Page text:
Money and Value

Amar Pandit , CFA , CFP

Amar Pandit

A respected entrepreneur with 25+ years of Experience, Amar Pandit is the Founder of several companies that are making a Happy difference in the lives of people. He is currently the Founder of Happyness Factory, a world-class online investment & goal-based financial planning platform through which he aims to help every Indian family save and invest wisely. He is very passionate about spreading financial literacy and is the author of 4 bestselling books (+ 2 more to release in 2020), 8 Sketch Books, Board Game and 700 + columns.

Mr. Gokhale, a wise MFD from Mumbai, said, “If you understand ‘value’ and value ‘value’, money will come.”

But do people really understand value?

Do you?

I see a lot of people in our industry struggle not only to understand the value of others but also in communicating their own value to prospects and clients. It is indeed in your best interest then to understand value, and to value ‘value’…

The relationship between money and value is complex and multifaceted. Understanding ‘value’ and valuing ‘value’ are key to attracting money, yet it’s crucial to recognize that money and value are distinct entities. Here are some insightful thoughts on this relationship:

1. Defining ‘Value’: Value is a subjective concept that goes beyond monetary worth. It encompasses the importance, worth, or usefulness of something in relation to one’s needs, desires, or principles. Understanding value involves recognizing what is truly meaningful and significant to you or to others.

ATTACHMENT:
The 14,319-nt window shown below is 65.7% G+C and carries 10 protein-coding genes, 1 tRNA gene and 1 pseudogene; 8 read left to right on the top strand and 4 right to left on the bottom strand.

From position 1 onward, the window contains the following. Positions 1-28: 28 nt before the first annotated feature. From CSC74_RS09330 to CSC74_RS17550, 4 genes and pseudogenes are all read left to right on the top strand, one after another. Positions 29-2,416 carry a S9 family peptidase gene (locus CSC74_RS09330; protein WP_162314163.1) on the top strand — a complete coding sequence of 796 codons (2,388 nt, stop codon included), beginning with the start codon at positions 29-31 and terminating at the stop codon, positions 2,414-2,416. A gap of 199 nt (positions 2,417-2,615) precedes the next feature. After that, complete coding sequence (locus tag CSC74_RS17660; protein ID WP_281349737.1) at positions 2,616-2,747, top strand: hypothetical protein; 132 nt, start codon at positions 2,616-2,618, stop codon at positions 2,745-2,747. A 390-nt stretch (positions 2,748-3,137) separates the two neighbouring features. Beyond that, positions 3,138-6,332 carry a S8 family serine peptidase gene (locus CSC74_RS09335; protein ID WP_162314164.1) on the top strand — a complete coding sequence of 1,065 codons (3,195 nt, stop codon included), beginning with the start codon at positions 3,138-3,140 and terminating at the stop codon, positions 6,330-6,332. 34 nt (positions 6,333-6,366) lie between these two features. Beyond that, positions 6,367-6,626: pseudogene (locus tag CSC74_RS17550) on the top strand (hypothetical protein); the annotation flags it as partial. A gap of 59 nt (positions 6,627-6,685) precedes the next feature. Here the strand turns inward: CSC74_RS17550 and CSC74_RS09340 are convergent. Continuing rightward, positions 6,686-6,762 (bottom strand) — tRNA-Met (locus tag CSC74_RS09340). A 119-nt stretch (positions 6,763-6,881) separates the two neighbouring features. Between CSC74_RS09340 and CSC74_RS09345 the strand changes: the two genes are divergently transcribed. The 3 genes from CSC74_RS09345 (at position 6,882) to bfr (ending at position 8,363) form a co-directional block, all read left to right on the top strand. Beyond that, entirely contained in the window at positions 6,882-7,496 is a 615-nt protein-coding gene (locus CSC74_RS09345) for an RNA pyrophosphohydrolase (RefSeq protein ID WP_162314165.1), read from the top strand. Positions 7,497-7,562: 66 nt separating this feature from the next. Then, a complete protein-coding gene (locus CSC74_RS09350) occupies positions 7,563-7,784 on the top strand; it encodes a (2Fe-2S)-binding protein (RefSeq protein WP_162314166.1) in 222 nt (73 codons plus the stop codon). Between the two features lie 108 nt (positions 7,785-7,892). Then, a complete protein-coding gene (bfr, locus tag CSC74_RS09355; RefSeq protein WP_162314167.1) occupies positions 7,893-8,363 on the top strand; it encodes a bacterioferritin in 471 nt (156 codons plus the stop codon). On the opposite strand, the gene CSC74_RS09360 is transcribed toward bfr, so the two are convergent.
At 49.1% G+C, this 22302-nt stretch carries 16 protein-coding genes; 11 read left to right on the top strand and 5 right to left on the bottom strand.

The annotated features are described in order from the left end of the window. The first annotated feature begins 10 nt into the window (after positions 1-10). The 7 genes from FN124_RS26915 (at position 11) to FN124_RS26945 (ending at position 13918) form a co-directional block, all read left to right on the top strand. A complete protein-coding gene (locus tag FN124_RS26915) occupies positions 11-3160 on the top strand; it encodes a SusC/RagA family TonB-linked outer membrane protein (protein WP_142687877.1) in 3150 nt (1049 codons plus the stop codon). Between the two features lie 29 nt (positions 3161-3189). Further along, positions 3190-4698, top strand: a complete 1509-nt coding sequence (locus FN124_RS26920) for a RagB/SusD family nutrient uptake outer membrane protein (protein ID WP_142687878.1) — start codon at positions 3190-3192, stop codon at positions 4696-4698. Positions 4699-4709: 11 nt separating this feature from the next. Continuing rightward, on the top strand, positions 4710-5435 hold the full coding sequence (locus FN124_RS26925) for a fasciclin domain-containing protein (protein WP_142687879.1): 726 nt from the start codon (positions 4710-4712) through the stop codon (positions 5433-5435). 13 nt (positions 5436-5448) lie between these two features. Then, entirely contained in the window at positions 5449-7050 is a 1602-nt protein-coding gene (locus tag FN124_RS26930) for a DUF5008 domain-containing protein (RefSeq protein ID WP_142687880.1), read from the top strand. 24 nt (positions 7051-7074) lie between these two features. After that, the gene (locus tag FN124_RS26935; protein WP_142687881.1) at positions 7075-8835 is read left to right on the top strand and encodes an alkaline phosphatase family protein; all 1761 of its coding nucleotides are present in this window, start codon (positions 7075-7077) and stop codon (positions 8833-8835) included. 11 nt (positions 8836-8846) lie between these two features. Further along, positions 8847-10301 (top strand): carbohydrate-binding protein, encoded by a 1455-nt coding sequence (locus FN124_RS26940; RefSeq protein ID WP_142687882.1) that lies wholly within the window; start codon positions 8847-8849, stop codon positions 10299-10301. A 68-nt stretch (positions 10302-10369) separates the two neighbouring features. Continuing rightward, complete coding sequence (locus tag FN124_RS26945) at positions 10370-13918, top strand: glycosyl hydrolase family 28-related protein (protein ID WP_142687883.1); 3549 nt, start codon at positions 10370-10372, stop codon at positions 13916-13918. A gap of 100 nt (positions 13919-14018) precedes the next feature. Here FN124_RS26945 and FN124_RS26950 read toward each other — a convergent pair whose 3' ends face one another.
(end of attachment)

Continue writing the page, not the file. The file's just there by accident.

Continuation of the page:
2. Value Drives Demand: When you understand and provide value, whether it’s through products, services, or skills, you create demand. This demand, in turn, attracts money as a form of exchange. The key is to focus on adding value to the lives of others, which will naturally lead to financial rewards.

3. Value is Personal and Subjective: What one person values highly, another may not. This subjectivity means that understanding your target audience or market is crucial in creating value that will be appreciated and, consequently, monetized.

4. The Role of Perception: The perceived value of something can often influence its monetary value. Branding, marketing, and reputation can all play a role in shaping perceptions of value, which can, in turn, impact financial worth.

5. Value Creation and Sustainability: In the long run, businesses and individuals that focus on creating sustainable value, rather than short-term financial gains, are more likely to succeed. This involves considering the social, environmental, and economic impacts of one’s actions and striving for a balance between profit and purpose.

6. The Disconnect Between Money and Value: It’s possible to have a lot of money without creating real value, and vice versa. Wealth accumulation without value creation can lead to ethical dilemmas, societal imbalances, and personal dissatisfaction.

Ask yourself these critical questions?

a. What is the value that I deliver to my clients? How do I measure the impact of the value I deliver? This will encourage you to think about the outcomes and changes that your services produce in your clients’ financial and personal lives.

b. What is the value I am seeking from the people I collaborate with?

c. In what ways do I seek to enhance the value I provide over time? This question prompts you to think about professional development, continuous improvement, and adaptation to changing market conditions or client needs.

d. How can I better communicate the unique value I offer to differentiate myself in a competitive market? This question is about marketing and positioning your services in a way that resonates with the target audience.

e. What feedback have I received from clients regarding the value they perceive and experience? Feedback is crucial for understanding if and how clients’ expectations are being met.